The death of a Baton Rouge man has been traced to an air bag rupturing in his 2004 Honda Civic during a July crash, a fault that Honda has admitted and is now using as a reminder in its extensive air bag recall campaign.

Baton Rouge native George Sharp died after a July 10 car crash in his Honda Civic on Jefferson Highway that occurred about 400 feet east of Drusilla Lane, according to the Baton Rouge Police Department. Sharp's blunt force trauma injuries were consistent with an exploding air bag, East Baton Rouge Coroner Dr. Beau Clark said Wednesday.

It has taken the past five months for Honda to complete its investigation with the National Highway Traffic Safety Administration into the death. Honda has released a statement saying that the inflator of the Civic's Takata air bag ruptured during the crash.

Airbag inflators are metal canisters with explosive chemicals inside that cause airbags to inflate during car crashes, according to the National Highway Traffic Safety Administration. The problem with the Takata airbags installed in some Honda and Acura vehicles is that the chemicals in the inflators are burning too quickly and too forcefully, causing the canister to break into pieces of shrapnel that spray occupants in a vehicle.

"To many occupants who have experienced the explosion of a defective Takata airbag inflator, it is as if a bomb detonated in their vehicle," according to a Nov. 15 NHTSA report called "The State of the Takata recalls."

More than 46 million Takata airbag inflators are defective and under recall. At least 13 people, along with Sharp, have died in the United States from the defective Takata airbag inflators, according to the recent report.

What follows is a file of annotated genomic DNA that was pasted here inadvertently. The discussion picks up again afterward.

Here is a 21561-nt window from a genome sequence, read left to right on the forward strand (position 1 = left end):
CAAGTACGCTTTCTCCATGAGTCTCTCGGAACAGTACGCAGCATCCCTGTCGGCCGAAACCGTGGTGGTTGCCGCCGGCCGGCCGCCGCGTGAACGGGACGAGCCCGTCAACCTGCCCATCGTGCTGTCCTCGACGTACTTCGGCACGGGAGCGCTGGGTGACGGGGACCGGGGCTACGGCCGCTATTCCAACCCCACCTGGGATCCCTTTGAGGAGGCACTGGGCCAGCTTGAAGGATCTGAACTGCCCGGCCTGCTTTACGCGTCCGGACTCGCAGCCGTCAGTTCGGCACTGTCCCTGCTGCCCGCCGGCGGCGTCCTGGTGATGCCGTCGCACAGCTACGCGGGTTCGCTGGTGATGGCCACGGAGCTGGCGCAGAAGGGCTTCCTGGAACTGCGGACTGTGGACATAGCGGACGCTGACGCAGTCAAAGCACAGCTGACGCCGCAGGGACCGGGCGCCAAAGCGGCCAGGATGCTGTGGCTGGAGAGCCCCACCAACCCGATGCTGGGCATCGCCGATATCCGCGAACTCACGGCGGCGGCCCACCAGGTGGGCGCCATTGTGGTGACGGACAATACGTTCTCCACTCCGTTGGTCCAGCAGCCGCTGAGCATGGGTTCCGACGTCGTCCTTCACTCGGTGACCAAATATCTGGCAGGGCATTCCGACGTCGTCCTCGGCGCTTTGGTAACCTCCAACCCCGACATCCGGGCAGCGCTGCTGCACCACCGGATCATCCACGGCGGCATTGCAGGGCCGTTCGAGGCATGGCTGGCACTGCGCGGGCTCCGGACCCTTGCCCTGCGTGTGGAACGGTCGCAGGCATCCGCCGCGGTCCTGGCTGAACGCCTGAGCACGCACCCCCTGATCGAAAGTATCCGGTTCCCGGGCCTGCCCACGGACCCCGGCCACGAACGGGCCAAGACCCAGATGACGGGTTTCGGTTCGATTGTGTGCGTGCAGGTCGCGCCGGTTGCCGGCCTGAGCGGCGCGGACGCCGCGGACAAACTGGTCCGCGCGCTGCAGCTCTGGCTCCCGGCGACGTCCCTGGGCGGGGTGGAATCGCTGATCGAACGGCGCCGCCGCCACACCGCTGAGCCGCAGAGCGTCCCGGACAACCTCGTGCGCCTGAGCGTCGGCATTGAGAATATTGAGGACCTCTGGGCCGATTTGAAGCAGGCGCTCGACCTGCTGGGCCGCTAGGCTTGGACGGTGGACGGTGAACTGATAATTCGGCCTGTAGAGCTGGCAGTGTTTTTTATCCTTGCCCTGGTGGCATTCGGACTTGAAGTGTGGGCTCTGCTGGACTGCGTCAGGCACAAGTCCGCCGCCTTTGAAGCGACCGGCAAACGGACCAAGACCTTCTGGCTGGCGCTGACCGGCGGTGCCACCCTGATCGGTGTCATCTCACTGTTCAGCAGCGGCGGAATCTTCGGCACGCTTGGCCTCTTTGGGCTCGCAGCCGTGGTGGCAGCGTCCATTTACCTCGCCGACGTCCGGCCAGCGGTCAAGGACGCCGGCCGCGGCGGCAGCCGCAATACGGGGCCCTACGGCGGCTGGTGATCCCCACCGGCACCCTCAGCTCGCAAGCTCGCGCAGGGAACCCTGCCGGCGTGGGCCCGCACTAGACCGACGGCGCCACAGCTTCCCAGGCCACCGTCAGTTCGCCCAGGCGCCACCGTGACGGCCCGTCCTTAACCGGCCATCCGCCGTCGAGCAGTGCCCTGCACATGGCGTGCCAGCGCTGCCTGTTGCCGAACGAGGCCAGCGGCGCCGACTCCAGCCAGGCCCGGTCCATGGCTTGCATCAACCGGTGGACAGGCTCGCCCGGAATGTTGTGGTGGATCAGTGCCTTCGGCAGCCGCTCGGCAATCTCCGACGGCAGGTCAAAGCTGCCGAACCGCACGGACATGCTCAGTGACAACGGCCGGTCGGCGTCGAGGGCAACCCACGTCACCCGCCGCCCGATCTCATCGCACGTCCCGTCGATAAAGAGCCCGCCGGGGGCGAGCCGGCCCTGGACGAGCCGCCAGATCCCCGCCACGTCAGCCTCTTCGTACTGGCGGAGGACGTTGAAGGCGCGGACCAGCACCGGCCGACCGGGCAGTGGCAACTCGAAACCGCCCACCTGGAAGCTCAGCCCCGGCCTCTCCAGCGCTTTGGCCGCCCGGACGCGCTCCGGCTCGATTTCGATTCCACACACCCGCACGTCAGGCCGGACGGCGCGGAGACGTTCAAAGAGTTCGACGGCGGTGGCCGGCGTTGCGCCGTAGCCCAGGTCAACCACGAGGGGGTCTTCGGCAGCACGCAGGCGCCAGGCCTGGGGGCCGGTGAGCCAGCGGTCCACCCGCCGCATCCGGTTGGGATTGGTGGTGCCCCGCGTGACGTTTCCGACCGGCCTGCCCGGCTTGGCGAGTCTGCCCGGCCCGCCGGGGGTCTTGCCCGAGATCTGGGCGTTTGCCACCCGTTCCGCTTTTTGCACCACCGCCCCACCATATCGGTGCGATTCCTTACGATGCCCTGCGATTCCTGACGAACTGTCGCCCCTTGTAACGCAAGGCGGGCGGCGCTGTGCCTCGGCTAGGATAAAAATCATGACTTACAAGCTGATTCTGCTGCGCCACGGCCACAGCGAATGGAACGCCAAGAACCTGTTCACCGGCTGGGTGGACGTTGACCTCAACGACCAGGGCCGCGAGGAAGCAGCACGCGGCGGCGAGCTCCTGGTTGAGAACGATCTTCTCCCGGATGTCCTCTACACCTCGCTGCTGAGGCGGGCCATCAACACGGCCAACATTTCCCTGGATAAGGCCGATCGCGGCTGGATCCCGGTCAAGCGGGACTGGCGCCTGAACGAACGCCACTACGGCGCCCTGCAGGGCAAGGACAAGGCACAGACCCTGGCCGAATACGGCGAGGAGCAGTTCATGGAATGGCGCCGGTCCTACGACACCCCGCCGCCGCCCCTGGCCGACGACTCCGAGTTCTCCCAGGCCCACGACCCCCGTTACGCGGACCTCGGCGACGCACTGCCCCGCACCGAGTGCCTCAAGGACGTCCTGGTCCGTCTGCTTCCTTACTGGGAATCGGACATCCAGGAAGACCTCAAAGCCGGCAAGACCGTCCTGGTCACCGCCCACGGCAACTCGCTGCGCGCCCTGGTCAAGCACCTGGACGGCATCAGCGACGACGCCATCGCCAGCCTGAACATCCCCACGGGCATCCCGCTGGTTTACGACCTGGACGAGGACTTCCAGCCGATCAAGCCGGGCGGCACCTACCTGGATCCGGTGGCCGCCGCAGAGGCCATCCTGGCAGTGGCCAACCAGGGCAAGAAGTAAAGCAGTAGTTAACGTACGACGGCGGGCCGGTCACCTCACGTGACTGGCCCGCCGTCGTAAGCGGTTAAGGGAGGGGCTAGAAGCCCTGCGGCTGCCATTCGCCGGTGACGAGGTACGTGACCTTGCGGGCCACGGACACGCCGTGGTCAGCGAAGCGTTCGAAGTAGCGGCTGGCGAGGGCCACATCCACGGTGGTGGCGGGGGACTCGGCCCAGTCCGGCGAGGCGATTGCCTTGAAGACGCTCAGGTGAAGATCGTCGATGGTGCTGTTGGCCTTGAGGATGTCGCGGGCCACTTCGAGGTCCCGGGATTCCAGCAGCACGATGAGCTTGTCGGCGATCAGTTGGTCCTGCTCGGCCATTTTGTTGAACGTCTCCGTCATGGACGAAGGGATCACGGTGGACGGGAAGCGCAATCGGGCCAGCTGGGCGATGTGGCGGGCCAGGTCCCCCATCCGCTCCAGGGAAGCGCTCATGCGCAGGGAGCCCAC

Honda said the air bag module in Sharp's 2004 Civic had been originally installed in a 2002 vehicle of the same make and model. They believe the air bag module was salvaged and reinstalled into the 2004 Civic that Sharp was driving the night the air bag exploded.

Honda workers are searching salvage yards nationwide to find airbag inflators that have been recalled and might otherwise be installed into vehicles, according to the company.

Sharp was 60 years old, graduated from Broadmoor High School in 1974 and spent 35 years in the automotive repair business, according to his obituary that ran in The Advocate. He was known for his love of his family, fishing, hunting and spending time with his dog, Jack, "whom he took everywhere," the obituary said.

Jack, his dog, was in the Honda Civic with Sharp the night that he crashed, according to police, but Jack survived. Sharp suffered an open fracture of his larynx, according to Clark. He said Sharp spent some time in the hospital fighting his injuries before he died.

Sharp's family members did not immediately return messages for comments on Wednesday.

Sharp's Honda Civic was one of many vehicles under recall from the company because of known problems with the Takata air bag's inflator. Honda said it sent multiple recall notices for free repairs to registered owners of its vehicles beginning in 2014 and that its records indicate that Sharp's 2004 Honda Civic never received the repair.

Owners of Honda and Acura vehicles can check whether their vehicles fall under the recall and need repairs online at recalls.honda.com and recalls.acura.com. Honda said older vehicles, especially those from 2001 to 2003, present the biggest safety risk and have an increased risk of their air bag infiltrators rupturing, which is what happened in Sharp's vehicle.

Follow Andrea Gallo on Twitter, @aegallo.​